Austria Cover Letter Writing Guide

April 17, 2023 0 Comments

Working abroad sounds like an adventure to many people. The job search in Austria requires more than just the obvious Austria cover letter and Austria CV writing and translation. You will face issues that probably did not even cross your mind when you decided to go for jobs in Austria.

Do not underestimate the big impact the Austria cover letter can have on the result of your adventure! For example, you will experience the different immigration rules and practices, job application procedures, selection trends and the management culture.

When applying for employment in Austria, you may use either German or other foreign languages, depending on the company and your fluency. Stick to one language once chosen. However, you need to accept that not knowing the German language will put you at a real disadvantage from the local job seekers. The basic knowledge of German is considered necessary to cope with daily office life and life outside work.

Your Austria cover letter is the very first thing an employer will see. A cover letter is used as an introduction. A personalized, targeted, well-written cover letter is your chance to set yourself apart, attract the employer’s interest, and draw them in for a closer look at your CV.

An Austria cover letter is an integral part of your job application. A job cover letter should refer to your present and future plans, showing your prospective employers what you want to do now and what you will do for them in the future.

Often the Austria cover letter is more important to employers than the accompanying CV because CVs refer mainly to the past time with exception of your present job. Recruiters and employers are interested mostly in the future of the companies they represent.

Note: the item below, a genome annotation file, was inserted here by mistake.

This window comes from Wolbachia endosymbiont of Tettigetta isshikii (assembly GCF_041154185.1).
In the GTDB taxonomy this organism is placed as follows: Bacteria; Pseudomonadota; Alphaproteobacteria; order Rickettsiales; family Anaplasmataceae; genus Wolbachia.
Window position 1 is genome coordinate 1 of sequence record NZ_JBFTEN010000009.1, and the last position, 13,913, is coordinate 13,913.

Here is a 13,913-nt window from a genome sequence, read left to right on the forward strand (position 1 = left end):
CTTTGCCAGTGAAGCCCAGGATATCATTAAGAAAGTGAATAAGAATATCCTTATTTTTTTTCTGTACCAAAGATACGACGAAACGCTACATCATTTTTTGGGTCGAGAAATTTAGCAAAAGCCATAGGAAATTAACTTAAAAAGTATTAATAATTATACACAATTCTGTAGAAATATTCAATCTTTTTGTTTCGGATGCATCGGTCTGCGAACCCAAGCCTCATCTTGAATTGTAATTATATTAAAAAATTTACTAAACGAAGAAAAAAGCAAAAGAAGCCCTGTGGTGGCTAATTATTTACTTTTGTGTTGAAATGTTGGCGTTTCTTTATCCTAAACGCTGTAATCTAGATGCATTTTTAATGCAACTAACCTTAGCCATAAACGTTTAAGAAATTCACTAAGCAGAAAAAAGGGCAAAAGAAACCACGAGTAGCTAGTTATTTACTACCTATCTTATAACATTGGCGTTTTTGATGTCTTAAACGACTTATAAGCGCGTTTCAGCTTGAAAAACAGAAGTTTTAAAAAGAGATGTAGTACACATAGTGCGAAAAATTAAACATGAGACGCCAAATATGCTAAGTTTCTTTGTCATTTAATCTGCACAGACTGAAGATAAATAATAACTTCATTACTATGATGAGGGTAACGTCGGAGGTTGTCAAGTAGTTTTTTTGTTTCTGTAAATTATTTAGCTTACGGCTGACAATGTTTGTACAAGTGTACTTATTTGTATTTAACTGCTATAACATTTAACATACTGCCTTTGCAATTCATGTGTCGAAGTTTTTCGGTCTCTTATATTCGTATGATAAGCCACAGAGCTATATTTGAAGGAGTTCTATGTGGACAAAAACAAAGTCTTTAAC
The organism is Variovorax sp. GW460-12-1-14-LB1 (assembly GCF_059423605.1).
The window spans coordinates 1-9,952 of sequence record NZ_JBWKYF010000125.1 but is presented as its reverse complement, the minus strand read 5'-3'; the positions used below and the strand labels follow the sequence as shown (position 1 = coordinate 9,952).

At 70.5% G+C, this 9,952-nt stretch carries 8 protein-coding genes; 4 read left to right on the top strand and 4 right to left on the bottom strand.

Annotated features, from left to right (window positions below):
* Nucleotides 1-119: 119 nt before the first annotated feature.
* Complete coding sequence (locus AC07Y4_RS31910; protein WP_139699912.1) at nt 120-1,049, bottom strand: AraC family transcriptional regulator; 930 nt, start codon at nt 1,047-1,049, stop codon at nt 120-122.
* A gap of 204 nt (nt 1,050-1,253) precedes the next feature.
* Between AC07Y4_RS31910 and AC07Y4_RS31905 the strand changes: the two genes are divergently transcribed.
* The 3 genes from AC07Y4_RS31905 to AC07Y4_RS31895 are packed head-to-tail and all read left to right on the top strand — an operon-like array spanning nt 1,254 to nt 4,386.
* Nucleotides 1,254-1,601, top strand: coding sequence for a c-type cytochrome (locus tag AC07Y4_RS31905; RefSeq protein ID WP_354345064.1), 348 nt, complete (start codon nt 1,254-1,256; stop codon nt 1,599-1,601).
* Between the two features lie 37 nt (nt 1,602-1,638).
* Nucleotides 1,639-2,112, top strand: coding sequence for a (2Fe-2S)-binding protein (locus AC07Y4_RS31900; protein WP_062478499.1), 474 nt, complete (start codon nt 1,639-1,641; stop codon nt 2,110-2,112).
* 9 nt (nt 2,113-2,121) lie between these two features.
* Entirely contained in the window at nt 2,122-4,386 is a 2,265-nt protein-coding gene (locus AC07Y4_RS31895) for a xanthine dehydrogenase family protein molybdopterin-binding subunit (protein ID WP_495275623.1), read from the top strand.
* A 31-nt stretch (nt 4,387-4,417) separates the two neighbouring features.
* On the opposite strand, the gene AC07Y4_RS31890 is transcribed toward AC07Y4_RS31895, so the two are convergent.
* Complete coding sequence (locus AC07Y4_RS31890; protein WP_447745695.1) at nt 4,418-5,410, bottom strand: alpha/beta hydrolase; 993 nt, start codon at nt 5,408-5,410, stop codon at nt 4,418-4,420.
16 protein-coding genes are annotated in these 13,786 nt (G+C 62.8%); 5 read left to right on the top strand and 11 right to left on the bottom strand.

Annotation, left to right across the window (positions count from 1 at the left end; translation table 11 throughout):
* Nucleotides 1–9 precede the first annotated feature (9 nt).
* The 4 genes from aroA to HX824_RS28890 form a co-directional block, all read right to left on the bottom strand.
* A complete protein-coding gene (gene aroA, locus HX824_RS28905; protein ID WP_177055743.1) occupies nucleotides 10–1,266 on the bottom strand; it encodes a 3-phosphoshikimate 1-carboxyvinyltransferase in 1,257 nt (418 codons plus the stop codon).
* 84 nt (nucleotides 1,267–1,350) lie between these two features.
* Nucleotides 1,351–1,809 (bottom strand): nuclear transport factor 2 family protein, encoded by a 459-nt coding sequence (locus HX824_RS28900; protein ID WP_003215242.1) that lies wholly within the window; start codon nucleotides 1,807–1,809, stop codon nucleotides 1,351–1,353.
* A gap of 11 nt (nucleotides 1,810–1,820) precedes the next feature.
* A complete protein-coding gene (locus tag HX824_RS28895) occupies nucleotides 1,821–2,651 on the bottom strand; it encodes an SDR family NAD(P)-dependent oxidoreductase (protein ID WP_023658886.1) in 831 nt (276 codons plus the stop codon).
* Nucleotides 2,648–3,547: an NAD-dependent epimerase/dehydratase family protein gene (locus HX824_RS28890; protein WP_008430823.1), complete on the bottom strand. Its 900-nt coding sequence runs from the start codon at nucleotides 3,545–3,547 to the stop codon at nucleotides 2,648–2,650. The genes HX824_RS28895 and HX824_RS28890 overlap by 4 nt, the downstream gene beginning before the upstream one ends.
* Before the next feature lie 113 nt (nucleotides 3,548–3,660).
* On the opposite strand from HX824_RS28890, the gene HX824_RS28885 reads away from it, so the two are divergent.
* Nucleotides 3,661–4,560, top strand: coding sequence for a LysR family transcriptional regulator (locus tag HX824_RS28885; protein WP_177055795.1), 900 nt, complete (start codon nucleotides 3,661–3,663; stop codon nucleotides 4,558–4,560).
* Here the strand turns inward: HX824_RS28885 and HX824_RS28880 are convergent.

Due to the rigorous work permit restrictions, it is highly recommended that applicants mention if they possess an Austrian work permit or are EU citizens.

Begin your Austria cover letter with your name, nationality and contact information including your address, phone/fax and e-mail. Often cover letters and CVs are kept on file for long periods, so any contact details you give have to remain accurate in the long term. A daytime phone number with an international access code and e-mail address are most important.

Type the cover letter in the correct German or other foreign languages on one to a maximum of one and a half of the A4 format page. It should name the position, the source of information about the job and qualifications for it without simply repeating what is in the CV. Remember academic and professional titles carry a lot of importance in Austria. Only in such occupations as medicine and law, handwritten letters are still used.

Always try to address your letter to an individual. It is considered impersonal and uninteresting to address your letter to “Dear Sir/Madam”. Take the time to research every employer’s organization and personalize each letter with a real person’s name. Such personalization would increase the retention of your job application.

Your Austria cover letter should indicate professional competence and basic familiarity with Austria protocol. If it is an advertised position, make the appropriate reference or if it is not, say that this is a speculative application.

Mention your education, practical experience and your personal skills. Explain why you respond to the vacancy and why you consider yourself the right person for the job.

Finish the letter by asking for an invitation to interview in order to allow you to present your application personally and enclose copies of diplomas, testimonials and exam results.

It is common to send a job cover letter together with your CV.

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